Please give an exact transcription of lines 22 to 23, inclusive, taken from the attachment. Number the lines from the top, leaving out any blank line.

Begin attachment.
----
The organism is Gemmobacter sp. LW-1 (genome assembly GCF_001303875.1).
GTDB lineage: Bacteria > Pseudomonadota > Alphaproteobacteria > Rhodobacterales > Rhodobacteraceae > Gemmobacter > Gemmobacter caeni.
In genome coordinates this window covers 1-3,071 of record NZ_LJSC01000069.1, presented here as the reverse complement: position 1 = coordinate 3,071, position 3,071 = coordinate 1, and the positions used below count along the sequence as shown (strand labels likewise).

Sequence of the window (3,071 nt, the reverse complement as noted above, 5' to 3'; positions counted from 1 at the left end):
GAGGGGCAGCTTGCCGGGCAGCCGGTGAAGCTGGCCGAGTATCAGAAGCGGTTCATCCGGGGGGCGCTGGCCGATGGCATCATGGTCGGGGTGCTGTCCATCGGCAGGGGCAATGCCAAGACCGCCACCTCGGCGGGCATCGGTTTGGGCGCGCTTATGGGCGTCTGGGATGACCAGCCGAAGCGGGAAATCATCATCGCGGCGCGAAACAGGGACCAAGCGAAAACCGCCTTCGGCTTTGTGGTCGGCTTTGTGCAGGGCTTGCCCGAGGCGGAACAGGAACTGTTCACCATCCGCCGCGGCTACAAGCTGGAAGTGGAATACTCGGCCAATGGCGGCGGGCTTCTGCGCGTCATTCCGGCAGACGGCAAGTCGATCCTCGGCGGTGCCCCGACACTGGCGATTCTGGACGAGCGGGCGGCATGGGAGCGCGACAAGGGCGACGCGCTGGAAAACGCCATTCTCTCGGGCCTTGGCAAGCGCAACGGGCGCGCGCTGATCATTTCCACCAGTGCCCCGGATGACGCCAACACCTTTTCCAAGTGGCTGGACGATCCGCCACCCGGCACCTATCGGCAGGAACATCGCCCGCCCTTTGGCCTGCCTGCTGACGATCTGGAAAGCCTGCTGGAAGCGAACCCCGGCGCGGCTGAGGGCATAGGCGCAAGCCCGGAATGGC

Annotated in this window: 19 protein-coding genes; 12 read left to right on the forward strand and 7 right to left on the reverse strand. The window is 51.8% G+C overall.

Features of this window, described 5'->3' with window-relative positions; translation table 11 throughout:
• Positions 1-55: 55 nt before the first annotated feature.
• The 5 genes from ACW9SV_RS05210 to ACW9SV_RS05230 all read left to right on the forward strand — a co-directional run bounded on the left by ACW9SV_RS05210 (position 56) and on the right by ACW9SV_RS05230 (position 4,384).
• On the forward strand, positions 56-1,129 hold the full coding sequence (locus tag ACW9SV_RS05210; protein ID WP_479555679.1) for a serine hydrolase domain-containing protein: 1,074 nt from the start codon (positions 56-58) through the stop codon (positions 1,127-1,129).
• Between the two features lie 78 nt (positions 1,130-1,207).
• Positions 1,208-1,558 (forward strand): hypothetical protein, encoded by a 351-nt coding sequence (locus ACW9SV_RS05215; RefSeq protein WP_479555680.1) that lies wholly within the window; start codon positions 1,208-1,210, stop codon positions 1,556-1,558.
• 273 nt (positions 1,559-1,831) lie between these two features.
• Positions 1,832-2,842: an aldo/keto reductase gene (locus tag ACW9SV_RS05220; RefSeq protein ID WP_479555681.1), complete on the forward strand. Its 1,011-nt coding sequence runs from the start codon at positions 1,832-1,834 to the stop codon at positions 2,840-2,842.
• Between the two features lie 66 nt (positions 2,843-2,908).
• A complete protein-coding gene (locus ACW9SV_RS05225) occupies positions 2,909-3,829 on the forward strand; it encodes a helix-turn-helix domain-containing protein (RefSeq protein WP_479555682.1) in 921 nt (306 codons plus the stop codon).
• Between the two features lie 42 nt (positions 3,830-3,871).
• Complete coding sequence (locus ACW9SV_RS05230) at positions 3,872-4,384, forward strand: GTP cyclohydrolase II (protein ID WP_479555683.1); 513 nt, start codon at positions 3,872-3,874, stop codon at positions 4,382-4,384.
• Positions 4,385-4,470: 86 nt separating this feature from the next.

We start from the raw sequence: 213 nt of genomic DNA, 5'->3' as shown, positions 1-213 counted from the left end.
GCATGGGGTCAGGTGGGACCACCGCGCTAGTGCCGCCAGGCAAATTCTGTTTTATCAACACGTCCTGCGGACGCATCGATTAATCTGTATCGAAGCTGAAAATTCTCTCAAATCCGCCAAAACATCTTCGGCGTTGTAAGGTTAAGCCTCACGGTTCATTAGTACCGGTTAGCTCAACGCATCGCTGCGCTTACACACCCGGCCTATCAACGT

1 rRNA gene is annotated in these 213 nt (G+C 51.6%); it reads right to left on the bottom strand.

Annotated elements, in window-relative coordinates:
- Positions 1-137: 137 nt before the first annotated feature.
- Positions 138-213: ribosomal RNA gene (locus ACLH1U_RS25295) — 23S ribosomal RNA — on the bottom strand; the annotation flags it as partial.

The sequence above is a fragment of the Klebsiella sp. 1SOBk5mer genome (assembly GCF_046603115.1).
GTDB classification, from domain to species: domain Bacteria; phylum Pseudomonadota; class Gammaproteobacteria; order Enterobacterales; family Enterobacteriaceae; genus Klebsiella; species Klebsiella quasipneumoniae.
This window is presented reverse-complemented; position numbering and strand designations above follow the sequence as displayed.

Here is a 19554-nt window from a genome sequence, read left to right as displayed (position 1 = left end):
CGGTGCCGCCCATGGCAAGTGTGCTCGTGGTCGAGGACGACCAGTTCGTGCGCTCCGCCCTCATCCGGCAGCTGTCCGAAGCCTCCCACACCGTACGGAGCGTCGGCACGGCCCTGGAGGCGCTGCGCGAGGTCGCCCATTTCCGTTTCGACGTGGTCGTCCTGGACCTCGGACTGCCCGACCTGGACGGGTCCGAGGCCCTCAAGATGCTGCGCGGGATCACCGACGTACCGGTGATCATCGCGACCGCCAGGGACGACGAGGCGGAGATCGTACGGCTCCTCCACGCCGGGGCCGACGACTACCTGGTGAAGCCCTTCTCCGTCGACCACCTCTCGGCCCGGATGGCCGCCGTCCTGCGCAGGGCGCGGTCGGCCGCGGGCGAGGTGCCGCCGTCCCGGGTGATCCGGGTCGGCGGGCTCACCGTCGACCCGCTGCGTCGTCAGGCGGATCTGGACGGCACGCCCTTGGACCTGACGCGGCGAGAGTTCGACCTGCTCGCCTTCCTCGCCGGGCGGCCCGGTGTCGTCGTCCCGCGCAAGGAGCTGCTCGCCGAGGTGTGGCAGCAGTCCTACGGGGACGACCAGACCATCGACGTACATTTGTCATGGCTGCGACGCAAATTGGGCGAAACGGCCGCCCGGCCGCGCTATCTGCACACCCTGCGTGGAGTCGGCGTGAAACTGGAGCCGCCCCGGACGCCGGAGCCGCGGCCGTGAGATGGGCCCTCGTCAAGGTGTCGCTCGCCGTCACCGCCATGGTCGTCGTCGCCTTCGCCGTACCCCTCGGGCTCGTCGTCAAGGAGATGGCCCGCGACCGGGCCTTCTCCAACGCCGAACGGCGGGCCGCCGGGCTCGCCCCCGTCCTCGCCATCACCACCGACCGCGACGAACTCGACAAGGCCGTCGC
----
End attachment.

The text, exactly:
1 rRNA gene is annotated in these 213 nt (G+C 51.6%); it reads right to left on the bottom strand.

Annotated elements, in window-relative coordinates: